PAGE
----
Jan 4, 2018

Bannon and Trump: Monsters they can't control

Illustration: Rebecca Zisser / Axios

For all their grenades over Michael Wolff's bombshell book, Steve Bannon and President Trump have something stunning in common: Each helped create a monster he can't control.

The two men are actually a lot alike: They both have grandiose views of themselves, play to the base instincts of voters, and obsess about reporters — and regularly feed them on the sly.

  • To hear Bannon tell it, there'd be no President Trump without him. That's probably not true, but he did provide some intellectual fabric to Trump's loose ideas. Oh, and coverage by his media company, Breitbart, was an in-kind contribution to Trump Inc.
  • And without Trump, Bannon would still be a colorful but little-known media executive and radio gadfly. Trump not only gave him national prominence and relevance, he smuggled him — for a time — onto the National Security Council.

How's this for palace intrigue? Despite knowing his trashing of President Trump was coming in Wolff's bombshell of a book, Bannon had continued talking to the president, and had even been telling friends he wanted to run Trump's reelection in 2020.

  • Bannon has described himself to friends as a "revolutionary" and not in an ironic way. He genuinely views himself as a transformational figure of history, who belongs in the history books. A source who knows Bannon well — and is mostly sympathetic to him — told us he thinks Bannon is even more narcissistic than Trump.

And how's this for a twist? Bannon has also told friends he'd run for president in 2020 if Trump does not, knowing the same book would include his on-the-record argument that Mueller could topple Trump.

  • He wants to be Trump's heir — and has a plan for positioning himself to pick up the president's unusual coalition. Bannon has been traveling the country, building his own base and name ID with his campaign to support insurgent Republicans who would run in primaries against Mitch McConnell's handpicked candidates.
  • The travel has had the double effect of putting Bannon in all the right places for a future run at office.

It's no secret Bannon is a mischief-maker and fancies himself a Machiavellian operative. But this is some out-there behavior, and arguably the craziest episode of the Trump show:

  • The man who helped elect Trump last year, seemingly trying to destroy all of those around him, including the president's son and son-in-law, 12 months later.
  • Wolff's book was known internally as the Bannon book, because he opened the door to the author's extraordinary access. Jared Kushner, in particular, feared it would be used to settle scores. Damn, was he right.

And, damn: He's a lot like the man who made him.

Flashback: Axios' Jonathan Swan, Aug. 12: "Trump suspects Bannon of leaking, putting job in jeopardy."

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Coronavirus dashboard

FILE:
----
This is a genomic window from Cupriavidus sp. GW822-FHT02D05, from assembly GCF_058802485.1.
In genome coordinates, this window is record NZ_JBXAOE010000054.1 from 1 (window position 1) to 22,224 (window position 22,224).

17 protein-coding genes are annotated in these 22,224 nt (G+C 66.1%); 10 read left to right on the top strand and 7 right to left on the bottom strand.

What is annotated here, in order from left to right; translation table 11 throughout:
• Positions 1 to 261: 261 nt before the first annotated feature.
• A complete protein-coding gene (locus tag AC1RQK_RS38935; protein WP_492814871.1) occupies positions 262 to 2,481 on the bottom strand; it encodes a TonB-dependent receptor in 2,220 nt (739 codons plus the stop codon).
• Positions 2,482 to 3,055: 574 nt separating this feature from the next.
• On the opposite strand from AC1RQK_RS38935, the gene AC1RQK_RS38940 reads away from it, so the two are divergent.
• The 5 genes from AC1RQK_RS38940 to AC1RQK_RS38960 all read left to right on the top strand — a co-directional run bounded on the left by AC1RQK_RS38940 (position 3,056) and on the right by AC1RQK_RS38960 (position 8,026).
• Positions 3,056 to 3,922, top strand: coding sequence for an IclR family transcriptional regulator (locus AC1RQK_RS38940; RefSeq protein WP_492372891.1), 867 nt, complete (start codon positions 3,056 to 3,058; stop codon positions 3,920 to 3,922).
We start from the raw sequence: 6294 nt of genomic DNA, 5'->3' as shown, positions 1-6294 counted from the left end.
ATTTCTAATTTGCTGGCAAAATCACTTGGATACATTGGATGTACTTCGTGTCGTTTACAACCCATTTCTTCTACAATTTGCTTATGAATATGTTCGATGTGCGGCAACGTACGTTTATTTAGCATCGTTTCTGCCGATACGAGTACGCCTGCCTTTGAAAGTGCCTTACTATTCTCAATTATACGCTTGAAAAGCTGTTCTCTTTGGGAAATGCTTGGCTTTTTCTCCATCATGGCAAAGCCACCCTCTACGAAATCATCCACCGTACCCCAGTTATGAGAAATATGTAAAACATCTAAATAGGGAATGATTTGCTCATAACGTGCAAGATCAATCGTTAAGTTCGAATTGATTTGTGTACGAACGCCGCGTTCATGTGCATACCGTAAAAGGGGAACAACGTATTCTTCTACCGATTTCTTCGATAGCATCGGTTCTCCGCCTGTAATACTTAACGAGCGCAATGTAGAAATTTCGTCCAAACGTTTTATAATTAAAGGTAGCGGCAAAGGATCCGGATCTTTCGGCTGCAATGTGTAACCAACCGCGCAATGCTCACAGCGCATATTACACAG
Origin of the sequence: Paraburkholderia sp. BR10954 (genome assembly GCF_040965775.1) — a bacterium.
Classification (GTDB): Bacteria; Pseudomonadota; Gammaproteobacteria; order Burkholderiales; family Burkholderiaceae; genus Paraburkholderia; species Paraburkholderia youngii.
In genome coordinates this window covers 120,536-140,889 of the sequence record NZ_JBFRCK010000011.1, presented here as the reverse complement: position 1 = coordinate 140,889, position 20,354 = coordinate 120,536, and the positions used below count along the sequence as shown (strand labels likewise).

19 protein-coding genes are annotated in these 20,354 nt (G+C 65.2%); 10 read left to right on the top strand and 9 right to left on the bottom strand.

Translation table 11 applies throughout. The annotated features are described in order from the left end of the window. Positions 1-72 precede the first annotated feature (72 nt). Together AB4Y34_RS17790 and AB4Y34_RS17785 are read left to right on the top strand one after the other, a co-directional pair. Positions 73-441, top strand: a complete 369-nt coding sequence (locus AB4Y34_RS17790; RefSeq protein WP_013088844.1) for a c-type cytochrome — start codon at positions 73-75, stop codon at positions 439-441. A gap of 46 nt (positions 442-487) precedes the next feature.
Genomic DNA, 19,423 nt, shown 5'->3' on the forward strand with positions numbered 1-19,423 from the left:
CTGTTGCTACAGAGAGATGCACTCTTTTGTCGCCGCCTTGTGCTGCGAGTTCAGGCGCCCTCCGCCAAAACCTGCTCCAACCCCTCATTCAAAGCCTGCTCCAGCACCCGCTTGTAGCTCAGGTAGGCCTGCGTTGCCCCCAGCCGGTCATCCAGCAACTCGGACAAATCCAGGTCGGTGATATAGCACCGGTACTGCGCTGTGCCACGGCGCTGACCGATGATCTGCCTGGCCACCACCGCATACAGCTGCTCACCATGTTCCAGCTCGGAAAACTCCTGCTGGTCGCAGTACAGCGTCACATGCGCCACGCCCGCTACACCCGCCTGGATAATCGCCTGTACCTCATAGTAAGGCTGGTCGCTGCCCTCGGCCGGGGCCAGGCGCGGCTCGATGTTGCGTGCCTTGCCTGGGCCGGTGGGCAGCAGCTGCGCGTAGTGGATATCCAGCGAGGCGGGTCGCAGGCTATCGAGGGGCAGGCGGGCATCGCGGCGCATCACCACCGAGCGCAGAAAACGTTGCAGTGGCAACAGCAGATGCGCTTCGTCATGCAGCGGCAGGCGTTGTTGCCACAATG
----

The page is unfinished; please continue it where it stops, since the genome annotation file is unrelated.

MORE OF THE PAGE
Illustration: Sarah Grillo/Axios

  1. Global: Total confirmed cases as of 2 p.m. ET: 5,929,312 — Total deaths: 357,781 — Total recoveries — 2,385,926Map.
  2. U.S.: Total confirmed cases as of 2 p.m. ET: 1,709,996 — Total deaths: 101,002 — Total recoveries: 391,508 — Total tested: 15,192,481Map.
  3. States: New York to allow private businesses to deny entry to customers without masks.
  4. Public health: Louisiana Sen. Cassidy wants more frequent testing of nursing home workers.
  5. Congress: Pelosi slams McConnell on stimulus delay — Sen. Tim Kaine and wife test positive for coronavirus antibodies.
  6. Business: Louisiana senator says young people are key to reopening the economy —U.S. GDP drop revised lower to 5% in the first quarter.
  7. What should I do? When you can be around others after contracting the coronavirus — Traveling, asthma, dishes, disinfectants and being contagiousMasks, lending books and self-isolatingExercise, laundry, what counts as soap — Pets, moving and personal healthAnswers about the virus from Axios expertsWhat to know about social distancingHow to minimize your risk.
  8. Other resources: CDC on how to avoid the virus, what to do if you get it, the right mask to wear.

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Updated 22 mins ago - Politics & Policy

Twitter fact-checks Chinese official's claims that coronavirus originated in U.S.

Chinese Foreign Ministry spokesman Zhao Lijian. Photo: Greg Baker/AFP via Getty Images

Twitter slapped a fact-check label on a pair of months-old tweets from a Chinese government spokesperson that falsely suggested that the coronavirus originated in the U.S. and was brought to Wuhan by the U.S. military, directing users to "get the facts about COVID-19."

Why it matters: The labels were added after criticism that Twitter had fact-checked tweets from President Trump about mail-in voting, but not other false claims from Chinese Communist Party officials and other U.S. adversaries.

Podcast: Trump vs. Twitter, round two

President Trump is escalating his response to Twitter’s fact check of his recent tweets about mail-in voting, issuing an executive order that's designed to begin limiting social media's liability protections. Dan digs in with Axios' Margaret Harding McGill.

Go deeper: Twitter vs. Trump... vs. Twitter

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